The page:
Subsequent breast cancer in female childhood cancer survivors in the St Jude Lifetime Cohort Study (SJLIFE)

Academic Article


  • PURPOSE Anthracycline-associated risk for subsequent breast cancer in childhood cancer survivors is hypothesized to be mediated by TP53 mutation-related gene-environment interactions. We characterized treatment/genetic risks and the impact of screening for breast cancer in the St Jude Lifetime Cohort. PATIENTS AND METHODS Female participants underwent risk-based assessments, prior health event validation, chest radiation dosimetry, and whole genome sequencing. Breast biopsy reports were reviewed. A subgroup (n = 139) underwent both breast magnetic resonance imaging and mammography. Multivariable regression was used to calculate hazard ratios (HRs) and 95% CIs. RESULTS Among 1,467 women, 56 developed 68 breast cancers at a median age 38.6 (range, 24.5 to 53.0) years. Cumulative incidences at age 35 years were 1% (no chest radiation) and 8% ($ 10 Gy of chest radiation). In adjusted models, breast cancer was associated with 20 Gy or more of chest radiation versus none (HR, 7.6; 95% CI, 2.9 to 20.4), anthracycline exposure versus none (1 to 249 mg/m2: HR, 2.6; 95% CI, 1.1 to 6.2; $ 250 mg/m2: HR, 13.4, 95% CI, 5.5 to 32.5), and having a breast cancer predisposition gene mutation (HR, 23.0; 95% CI, 7.3 to 72.2). Anthracyclines 250 mg/m2 or greater remained significantly associated with increased risk of breast cancer in models excluding survivors with cancer predisposition gene mutations, chest radiation 10 Gy or greater, or both. Sensitivity/specificity were 53.8%/96.3% for mammography, 69.2%/91.4% for magnetic resonance imaging, and 85.8%/99.7% for dual imaging. Breast cancers detected by imaging and/or prophylactic mastectomy compared with physical findings were more likely to be in situ carcinomas, smaller, without lymph node involvement, and treated without chemotherapy. CONCLUSION Higher doses of anthracyclines are associated with increased risk of breast cancer independent of mutations in known cancer predisposition genes. Surveillance imaging identifies breast cancers less likely to require chemotherapy than those detected by physical findings.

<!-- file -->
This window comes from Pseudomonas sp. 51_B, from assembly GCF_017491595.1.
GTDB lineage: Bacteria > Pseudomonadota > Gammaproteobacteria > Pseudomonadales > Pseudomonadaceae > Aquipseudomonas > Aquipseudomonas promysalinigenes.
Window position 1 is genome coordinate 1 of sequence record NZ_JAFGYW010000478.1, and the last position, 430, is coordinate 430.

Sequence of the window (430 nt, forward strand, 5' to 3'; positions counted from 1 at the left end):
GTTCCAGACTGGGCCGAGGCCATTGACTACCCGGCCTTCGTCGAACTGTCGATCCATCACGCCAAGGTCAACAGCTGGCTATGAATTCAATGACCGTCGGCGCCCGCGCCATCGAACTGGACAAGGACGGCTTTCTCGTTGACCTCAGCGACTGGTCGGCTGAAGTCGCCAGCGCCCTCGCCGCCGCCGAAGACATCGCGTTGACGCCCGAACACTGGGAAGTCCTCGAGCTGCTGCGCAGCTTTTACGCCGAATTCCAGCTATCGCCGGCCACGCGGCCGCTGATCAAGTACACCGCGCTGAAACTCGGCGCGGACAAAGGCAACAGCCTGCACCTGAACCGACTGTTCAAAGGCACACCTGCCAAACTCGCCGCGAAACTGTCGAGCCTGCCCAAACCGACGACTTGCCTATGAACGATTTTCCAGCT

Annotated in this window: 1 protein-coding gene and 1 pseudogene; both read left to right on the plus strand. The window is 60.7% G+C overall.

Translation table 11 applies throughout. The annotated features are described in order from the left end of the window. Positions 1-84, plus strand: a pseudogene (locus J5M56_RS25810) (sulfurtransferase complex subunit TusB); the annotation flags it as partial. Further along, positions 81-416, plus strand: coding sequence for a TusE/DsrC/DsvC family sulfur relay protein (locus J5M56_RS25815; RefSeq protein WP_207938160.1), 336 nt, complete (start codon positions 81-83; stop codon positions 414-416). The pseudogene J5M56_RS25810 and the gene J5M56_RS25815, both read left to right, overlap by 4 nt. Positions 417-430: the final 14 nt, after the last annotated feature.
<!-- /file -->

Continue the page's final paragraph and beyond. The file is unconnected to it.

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    Author List

  • Ehrhardt MJ; Howell CR; Hale K; Baassiri MJ; Rodriguez C; Wilson CL; Joshi SS; Lemond TC; Shope S; Howell RM
  • Start Page

  • 1647
  • End Page

  • 1656
  • Volume

  • 37
  • Issue

  • 19